Normal Read Online Danielle Pearl

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Read Online Books/Novels:

Normal (Something More #1)

Author/Writer of Book/Novel:

Danielle Pearl

Book Information:

It’s the kind of situation most people would dread. Starting at a new high school, in the middle of my senior year, in a new town, in a new state. I know no one. No one knows me. That’s what I’m counting on.

A year ago, Aurora “Rory” Pine was just a normal teenage girl – just as sweet and naive as the fairy tale princess she was named after.

But this isn’t a year ago.

Rory is broken, and now suffering from a debilitating anxiety disorder, wrought with precarious triggers, she moves across the country to escape the source of her troubles. Her plan is anonymity, but that’s easier said than achieved for the new girl having a panic episode outside of calculus. The worst part? There’s a witness – and a gorgeous one at that.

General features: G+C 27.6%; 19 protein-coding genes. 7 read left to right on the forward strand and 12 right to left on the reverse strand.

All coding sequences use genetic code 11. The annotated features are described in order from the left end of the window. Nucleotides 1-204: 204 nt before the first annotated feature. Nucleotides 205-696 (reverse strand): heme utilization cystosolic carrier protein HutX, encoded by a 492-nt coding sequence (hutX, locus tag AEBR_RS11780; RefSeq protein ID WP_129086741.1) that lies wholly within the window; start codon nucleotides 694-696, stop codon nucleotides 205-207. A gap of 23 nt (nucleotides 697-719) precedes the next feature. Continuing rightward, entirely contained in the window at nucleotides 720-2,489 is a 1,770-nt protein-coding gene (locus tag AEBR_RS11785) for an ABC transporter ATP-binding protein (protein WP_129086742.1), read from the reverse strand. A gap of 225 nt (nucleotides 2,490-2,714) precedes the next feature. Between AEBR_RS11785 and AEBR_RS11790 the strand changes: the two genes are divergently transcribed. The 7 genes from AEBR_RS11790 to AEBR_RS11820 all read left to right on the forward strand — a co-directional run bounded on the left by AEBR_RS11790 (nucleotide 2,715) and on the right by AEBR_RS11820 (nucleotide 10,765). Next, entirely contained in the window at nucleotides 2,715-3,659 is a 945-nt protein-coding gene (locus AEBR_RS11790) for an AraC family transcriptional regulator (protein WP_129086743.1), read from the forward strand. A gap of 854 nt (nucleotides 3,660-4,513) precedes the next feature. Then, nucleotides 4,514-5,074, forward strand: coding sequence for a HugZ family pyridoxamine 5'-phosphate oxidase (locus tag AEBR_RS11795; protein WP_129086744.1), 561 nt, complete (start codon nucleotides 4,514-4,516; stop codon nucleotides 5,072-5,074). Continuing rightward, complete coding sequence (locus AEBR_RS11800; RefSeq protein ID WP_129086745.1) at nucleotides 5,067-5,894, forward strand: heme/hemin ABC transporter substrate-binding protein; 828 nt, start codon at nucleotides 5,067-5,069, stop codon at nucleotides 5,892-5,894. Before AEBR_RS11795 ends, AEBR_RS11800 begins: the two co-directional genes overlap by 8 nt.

Sam is a walking trigger for Rory. Incredibly handsome, built like the star athlete he obviously is, and undoubtedly popular, Sam outwardly represents everything Rory despises about high school. But as the fates keep throwing them together, a connection sparks that neither ever expected, and certainly couldn’t ignore.

But Sam has issues too, and Rory’s past won’t just stay in the damned past. When friendship evolves into something deeper, can a girl utterly destroyed by the worst kind of betrayal and a boy battling demons of his own ever have a normal relationship? Is that even what they want? Find out in NORMAL, a gritty story of trust and abuse, heartbreak and salvation, and if they’re lucky – love. This is not a flowery romance – not for the faint of heart.